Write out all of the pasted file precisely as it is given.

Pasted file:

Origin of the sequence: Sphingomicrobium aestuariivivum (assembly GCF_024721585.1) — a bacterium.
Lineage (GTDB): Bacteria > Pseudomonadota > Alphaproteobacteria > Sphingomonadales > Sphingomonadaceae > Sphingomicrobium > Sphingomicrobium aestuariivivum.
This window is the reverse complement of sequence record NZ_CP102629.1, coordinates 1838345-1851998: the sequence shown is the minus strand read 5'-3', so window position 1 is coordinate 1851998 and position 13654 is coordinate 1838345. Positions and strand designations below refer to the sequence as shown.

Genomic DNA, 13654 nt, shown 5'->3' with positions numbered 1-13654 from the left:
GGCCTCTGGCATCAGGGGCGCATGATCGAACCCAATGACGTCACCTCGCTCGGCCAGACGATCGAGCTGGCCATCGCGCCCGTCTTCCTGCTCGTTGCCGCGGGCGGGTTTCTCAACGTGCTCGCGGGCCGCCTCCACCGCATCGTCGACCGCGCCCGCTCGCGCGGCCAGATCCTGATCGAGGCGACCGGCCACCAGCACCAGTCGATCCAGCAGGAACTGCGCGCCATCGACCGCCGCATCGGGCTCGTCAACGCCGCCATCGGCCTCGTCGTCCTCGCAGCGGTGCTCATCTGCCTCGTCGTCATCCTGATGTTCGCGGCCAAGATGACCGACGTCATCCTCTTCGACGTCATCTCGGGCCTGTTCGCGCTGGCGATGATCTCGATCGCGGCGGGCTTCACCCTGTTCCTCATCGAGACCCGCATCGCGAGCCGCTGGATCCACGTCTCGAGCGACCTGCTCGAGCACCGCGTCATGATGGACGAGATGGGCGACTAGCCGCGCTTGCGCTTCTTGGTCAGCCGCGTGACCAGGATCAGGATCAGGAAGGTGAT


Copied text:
Origin of the sequence: Sphingomicrobium aestuariivivum (assembly GCF_024721585.1) — a bacterium.
Lineage (GTDB): Bacteria > Pseudomonadota > Alphaproteobacteria > Sphingomonadales > Sphingomonadaceae > Sphingomicrobium > Sphingomicrobium aestuariivivum.
This window is the reverse complement of sequence record NZ_CP102629.1, coordinates 1838345-1851998: the sequence shown is the minus strand read 5'-3', so window position 1 is coordinate 1851998 and position 13654 is coordinate 1838345. Positions and strand designations below refer to the sequence as shown.

Genomic DNA, 13654 nt, shown 5'->3' with positions numbered 1-13654 from the left:
GGCCTCTGGCATCAGGGGCGCATGATCGAACCCAATGACGTCACCTCGCTCGGCCAGACGATCGAGCTGGCCATCGCGCCCGTCTTCCTGCTCGTTGCCGCGGGCGGGTTTCTCAACGTGCTCGCGGGCCGCCTCCACCGCATCGTCGACCGCGCCCGCTCGCGCGGCCAGATCCTGATCGAGGCGACCGGCCACCAGCACCAGTCGATCCAGCAGGAACTGCGCGCCATCGACCGCCGCATCGGGCTCGTCAACGCCGCCATCGGCCTCGTCGTCCTCGCAGCGGTGCTCATCTGCCTCGTCGTCATCCTGATGTTCGCGGCCAAGATGACCGACGTCATCCTCTTCGACGTCATCTCGGGCCTGTTCGCGCTGGCGATGATCTCGATCGCGGCGGGCTTCACCCTGTTCCTCATCGAGACCCGCATCGCGAGCCGCTGGATCCACGTCTCGAGCGACCTGCTCGAGCACCGCGTCATGATGGACGAGATGGGCGACTAGCCGCGCTTGCGCTTCTTGGTCAGCCGCGTGACCAGGATCAGGATCAGGAAGGTGAT